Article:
### Taming the Boundless

#### Posted by David Corfield

In his article – The Invisible Link Between Mathematics and Theology, in *Perspectives on Science and Christian Faith*, Vol. 56, pp. 111-116 – Ladislav Kvasz argues for the thesis that

…monotheistic theology with its idea of the omniscient and omnipotent God, who created the world, influenced in an indirect way the process of this mathematicization. In

separating ontology from epistemology, monotheistic theology opened the possibility to explain all the ambiguity connected to these phenomena as a result of human finitude and so to understand the phenomena themselves as unambiguous, and therefore accessible to mathematical description.

This thesis is explored through five notions: infinity, chance, the unknown, space and motion. Taking the first of these, we read

What we refer to today as infinite was in Antiquity subsumed under the notion of

apeiron($\alpha \pi \epsilon i \rho o \nu$). Nevertheless, compared with our modern notion of infinity, the notion ofapeironhad a much broader meaning. It applied not only to that which was infinite, but also to everything that had no boundary (i.e. noperas), that was indefinite, vague or blurred. According to ancient scholarsapeironwas something lacking boundaries, lacking determination, and therefore uncertain. Mathematical study ofapeironwas impossible, mathematics being the science of the determined, definite and certain knowledge. That which had noperas, could not be studied using the clear and sharp notions of mathematics.Modern mathematics, in contrast to Antiquity, makes a distinction between infinite and indefinite. We consider the infinite, despite the fact that it has no end (

finis), to be determined and unequivocal, and thus accessible to mathematical investigation. Be it an infinitely extended geometrical figure, an infinitely small quantity or an infinite set, we consider them as belonging to mathematics. The ancient notion ofapeironwas thus divided into two notions: the notion of the infinite in a narrow sense, which became a part of mathematics, and the notion of the indefinite, which, as previously, has no place in mathematics.

So,

While for the Ancients

apeironwas a negative notion, associated with going astray and losing the way, for the medieval scholar the road to infinity became the road to God. God is an infinite being, but despite His infiniteness, He is absolutely perfect. As soon as the notion of infinity was applied to God, it lost its obscurity and ambiguity. Theology made the notion of infinity positive, luminous and unequivocal. All ambiguity and obscurity encountered in the notion of infinity was interpreted as the consequence of human finitude and imperfection alone. Infinity itself was interpreted as an absolutely clear and sharp notion, and therefore an ideal subject of mathematical investigation.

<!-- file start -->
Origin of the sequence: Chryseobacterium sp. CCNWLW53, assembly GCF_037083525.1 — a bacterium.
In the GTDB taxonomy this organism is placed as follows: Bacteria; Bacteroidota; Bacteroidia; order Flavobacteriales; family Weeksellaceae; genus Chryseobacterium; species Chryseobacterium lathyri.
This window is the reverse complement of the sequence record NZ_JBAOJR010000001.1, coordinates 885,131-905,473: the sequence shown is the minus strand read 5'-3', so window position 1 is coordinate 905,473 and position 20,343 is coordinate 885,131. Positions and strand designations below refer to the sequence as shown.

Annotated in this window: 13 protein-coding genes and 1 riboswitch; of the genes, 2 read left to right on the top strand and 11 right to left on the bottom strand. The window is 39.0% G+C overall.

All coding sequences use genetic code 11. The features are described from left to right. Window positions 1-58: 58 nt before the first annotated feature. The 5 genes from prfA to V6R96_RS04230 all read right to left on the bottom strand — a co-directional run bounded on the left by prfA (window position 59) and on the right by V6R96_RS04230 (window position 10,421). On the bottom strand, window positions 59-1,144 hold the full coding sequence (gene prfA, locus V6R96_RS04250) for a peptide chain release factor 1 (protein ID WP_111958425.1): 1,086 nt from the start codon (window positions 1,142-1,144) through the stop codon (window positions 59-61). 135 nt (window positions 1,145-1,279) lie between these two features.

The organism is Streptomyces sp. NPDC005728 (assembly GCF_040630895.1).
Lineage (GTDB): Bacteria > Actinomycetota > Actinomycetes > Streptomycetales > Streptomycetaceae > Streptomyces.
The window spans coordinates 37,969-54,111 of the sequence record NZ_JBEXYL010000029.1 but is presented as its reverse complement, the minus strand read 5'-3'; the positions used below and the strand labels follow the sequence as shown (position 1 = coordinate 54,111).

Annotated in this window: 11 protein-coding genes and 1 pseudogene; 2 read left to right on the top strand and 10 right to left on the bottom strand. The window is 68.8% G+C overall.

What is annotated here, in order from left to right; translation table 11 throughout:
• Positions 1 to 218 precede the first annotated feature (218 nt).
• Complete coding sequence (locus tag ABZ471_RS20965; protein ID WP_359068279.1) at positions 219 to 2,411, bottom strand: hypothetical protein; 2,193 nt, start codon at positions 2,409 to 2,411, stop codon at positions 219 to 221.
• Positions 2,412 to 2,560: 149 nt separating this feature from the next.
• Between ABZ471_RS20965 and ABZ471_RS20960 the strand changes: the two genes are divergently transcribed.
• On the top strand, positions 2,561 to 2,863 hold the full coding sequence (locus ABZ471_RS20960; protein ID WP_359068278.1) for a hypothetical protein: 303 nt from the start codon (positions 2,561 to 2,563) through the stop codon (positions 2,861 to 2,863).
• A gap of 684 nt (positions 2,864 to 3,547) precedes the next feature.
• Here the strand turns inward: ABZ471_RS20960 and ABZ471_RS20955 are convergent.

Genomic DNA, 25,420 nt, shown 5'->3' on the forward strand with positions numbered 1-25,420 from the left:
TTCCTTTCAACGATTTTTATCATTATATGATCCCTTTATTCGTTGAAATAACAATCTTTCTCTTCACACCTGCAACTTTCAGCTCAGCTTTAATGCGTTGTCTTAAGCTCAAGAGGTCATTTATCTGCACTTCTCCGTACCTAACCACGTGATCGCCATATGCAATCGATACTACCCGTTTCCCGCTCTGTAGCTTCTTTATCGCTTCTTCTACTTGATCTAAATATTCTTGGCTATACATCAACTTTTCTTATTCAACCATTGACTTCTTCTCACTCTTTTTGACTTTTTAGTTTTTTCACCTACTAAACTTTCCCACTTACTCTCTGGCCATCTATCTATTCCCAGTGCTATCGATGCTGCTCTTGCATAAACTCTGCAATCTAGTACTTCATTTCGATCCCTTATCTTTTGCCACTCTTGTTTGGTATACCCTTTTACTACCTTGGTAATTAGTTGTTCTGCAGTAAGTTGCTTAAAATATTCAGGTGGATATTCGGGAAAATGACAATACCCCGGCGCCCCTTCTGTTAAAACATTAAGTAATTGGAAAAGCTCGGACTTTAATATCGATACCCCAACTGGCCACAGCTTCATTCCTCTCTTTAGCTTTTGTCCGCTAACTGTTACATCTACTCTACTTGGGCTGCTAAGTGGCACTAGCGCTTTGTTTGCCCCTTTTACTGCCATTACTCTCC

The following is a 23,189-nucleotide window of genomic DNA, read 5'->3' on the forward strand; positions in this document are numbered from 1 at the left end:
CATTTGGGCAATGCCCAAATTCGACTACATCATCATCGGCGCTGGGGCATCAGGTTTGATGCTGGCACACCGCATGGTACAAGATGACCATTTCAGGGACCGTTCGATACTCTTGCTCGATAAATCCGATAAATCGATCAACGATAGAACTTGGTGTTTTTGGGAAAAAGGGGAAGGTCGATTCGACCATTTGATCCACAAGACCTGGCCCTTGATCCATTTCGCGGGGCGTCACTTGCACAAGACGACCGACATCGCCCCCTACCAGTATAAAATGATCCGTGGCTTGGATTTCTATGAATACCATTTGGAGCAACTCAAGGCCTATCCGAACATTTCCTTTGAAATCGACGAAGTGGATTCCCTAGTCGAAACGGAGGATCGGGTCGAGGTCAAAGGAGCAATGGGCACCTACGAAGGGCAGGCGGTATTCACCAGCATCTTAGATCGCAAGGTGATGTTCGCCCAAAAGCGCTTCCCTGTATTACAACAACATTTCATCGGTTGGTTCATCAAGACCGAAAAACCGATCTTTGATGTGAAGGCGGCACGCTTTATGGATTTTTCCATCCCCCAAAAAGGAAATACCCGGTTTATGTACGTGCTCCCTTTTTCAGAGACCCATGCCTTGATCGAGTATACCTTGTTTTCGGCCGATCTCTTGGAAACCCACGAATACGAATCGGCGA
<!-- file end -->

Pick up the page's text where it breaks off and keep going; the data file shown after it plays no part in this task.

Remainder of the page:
Evidence for the change from the Ancients is provided by Kvasz in his book Patterns of Change where he quotes Nicholas of Cusa on page 77:

It is already evident that there can be only one maximum and infinite thing. Moreover, since any two sides of any triangle cannot, if conjoined, be shorter than the third: it is evident that in the case of a triangle whose one side is infinite, the other two sides are not shorter. And because each part of what is infinite is infinite: for any triangle whose one side is infinite, the other sides must also be infinite. And since there cannot be more than one infinite thing, you understand transcendently that an infinite triangle cannot be composed of a plurality of lines, even though it is the greatest and truest triangle, incomposite and most simple… (

De Docta Ignorantia, 1440, trans. J. Hopkins).

It may seem odd to us that Nicholas could not imagine the limit as an isosceles triangle of fixed base is extended, but the point is that such a discussion of an infinitely large object would have been unthinkable for the Greeks.

The fundamental differences between early modern mathematics and the mathematics of the Hellenistic period can be perhaps characterized as breaking of the boundaries of the unequivocally given and opening of the world of mathematics to the ambiguously given phenomena such as infinity, randomness, or motion. This is a fundamental change, perhaps the most important one since the discovery of proof and of the idea of an axiomatic system. And this fundamental change, this radical break towards modernity, is most likely linked with monotheistic theology.

We may wonder how infinity, chance, the unknown, space and motion have been treated mathematically in other cultures. The Wikipedia article on infinity has the Jains as the first to distinguish between different infinite sizes.

## Re: Taming the Boundless

Thanks for this extremely illuminating post.

I recall reading Stanley L. Jaki’s book The Road of Science and the Ways to God on the role of Christianity in the formation of modern empirical science. If I recall correctly, Jaki held that “law” in the sense of universal invariant was tied to monotheistic notions of the transcendental universal law given by God.

Joseph Needham judged this Judaeo-Christian-Islamic understanding of divine law to be one reason that the Chinese, in spite of their more highly developed culture in other respects, did not develop empirical science - they could not view nature as imbued with universal invariants because they hated the memory of their first emperor, a tyrant who propounded such laws with the sword.

Regards,

Mike Gogins